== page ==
Saturday, April 11, 2009

Law, Science and Fatherhood in Spurts and Fits

An anonymous Australian has a wonderful take on fatherhood: "I believe there is more to being a father than just donated sperm. The man who nurtures and raises the offspring is their true father."

The reason the AA was given the attention and is speaking out is based on his role as the biological father (sperm donor) for at least seven girls and five boys and the way laws are being changed regarding the "father's" legal status. AA is concerned about privacy, but there are other issues in play for fathers as well.

The momma of dead Texan Nikolas Colton Evans has decided to harvest sperm to give herself some grandchildren with his DNA. She says it is because that prior to dying in a street brawl, the 21-year-old always wanted to be a father of three. She wants to honor that memory even though, "This is probably going to bankrupt me and I will do whatever I can to make it happen."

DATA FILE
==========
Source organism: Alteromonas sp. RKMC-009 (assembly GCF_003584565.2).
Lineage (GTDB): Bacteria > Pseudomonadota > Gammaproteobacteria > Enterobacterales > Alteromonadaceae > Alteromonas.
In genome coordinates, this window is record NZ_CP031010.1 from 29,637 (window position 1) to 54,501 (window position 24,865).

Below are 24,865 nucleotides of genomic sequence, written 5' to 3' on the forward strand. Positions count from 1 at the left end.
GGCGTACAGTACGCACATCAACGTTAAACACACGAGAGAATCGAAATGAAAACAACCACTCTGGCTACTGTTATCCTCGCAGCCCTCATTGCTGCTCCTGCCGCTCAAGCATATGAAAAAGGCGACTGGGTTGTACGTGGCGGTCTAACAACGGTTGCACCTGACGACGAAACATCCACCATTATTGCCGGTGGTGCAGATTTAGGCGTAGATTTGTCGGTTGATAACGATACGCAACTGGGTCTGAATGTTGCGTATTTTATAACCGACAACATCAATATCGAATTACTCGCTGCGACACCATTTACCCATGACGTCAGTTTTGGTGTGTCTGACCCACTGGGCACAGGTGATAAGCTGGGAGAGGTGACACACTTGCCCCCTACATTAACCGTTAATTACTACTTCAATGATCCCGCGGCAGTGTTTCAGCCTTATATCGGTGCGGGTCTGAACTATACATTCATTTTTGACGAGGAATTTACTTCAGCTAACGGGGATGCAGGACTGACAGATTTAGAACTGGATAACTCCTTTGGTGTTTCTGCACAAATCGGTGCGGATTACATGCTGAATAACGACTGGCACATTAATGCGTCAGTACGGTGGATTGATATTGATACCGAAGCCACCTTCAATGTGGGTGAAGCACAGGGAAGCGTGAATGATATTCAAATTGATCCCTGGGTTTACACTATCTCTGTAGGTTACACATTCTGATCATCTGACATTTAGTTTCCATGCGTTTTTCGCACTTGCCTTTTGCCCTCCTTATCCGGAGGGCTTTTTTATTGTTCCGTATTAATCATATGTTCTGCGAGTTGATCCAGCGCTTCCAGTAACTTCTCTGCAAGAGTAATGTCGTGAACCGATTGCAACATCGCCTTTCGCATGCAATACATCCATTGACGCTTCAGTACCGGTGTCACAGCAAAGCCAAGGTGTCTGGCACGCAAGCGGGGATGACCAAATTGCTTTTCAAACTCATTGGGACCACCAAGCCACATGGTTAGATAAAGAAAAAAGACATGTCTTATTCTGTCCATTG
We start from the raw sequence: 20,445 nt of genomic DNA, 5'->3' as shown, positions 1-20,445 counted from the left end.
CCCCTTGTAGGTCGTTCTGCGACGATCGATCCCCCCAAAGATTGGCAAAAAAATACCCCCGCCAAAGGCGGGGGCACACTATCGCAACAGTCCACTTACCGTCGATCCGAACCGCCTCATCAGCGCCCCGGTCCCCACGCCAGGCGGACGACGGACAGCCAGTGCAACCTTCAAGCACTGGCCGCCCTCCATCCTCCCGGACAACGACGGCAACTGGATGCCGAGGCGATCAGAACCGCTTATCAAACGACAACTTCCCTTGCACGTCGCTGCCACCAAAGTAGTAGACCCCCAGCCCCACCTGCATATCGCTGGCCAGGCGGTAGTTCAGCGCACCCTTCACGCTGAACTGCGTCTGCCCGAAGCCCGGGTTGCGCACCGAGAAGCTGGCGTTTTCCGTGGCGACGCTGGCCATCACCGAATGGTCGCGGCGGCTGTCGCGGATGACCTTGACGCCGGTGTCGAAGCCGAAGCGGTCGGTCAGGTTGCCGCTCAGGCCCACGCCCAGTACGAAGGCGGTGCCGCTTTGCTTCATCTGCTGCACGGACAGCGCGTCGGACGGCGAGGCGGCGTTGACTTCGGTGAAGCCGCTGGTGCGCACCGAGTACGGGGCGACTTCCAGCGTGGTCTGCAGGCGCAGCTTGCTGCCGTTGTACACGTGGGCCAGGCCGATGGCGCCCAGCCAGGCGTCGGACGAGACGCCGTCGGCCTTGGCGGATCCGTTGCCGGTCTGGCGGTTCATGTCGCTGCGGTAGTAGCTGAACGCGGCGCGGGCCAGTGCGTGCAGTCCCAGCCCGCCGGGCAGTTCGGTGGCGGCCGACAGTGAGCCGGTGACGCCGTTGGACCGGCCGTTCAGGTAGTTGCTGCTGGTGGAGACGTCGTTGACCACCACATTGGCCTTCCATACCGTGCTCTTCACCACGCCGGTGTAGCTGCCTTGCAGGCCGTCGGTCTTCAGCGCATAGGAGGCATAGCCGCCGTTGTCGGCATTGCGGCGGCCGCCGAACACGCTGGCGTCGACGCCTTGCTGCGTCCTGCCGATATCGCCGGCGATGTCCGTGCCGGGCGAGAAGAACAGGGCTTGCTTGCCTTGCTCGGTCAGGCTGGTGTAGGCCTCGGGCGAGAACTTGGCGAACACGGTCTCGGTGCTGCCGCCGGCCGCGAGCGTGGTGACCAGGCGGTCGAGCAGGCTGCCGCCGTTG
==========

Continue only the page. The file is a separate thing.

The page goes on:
Certainly, she will bring forth a much less comfortable father's day than awaits a leukemia survivor whose sperm gained its majority (21 years) in the deep freeze. North Carolinian Chris Biblis, 38 and free of cancer for 20 years, now has his first child, a baby girl.

In the most complicated of cases the father doesn't seem to be involved at all and might well not even know what problems he has caused. A 13-year-old mentally retarded girl from Pennsylvania has just been given the judicial okay to sue a New York sperm bank. Her challenge is likely the result of an inheritance through the father's DNA and the legal theory is that the sperm bank should have known.

All of which adds different layers to the onion skin wrapping fatherhood, but doesn't necessarily make it any easier for the Hallmark copywriters to come up with the most appropriate father's day card.

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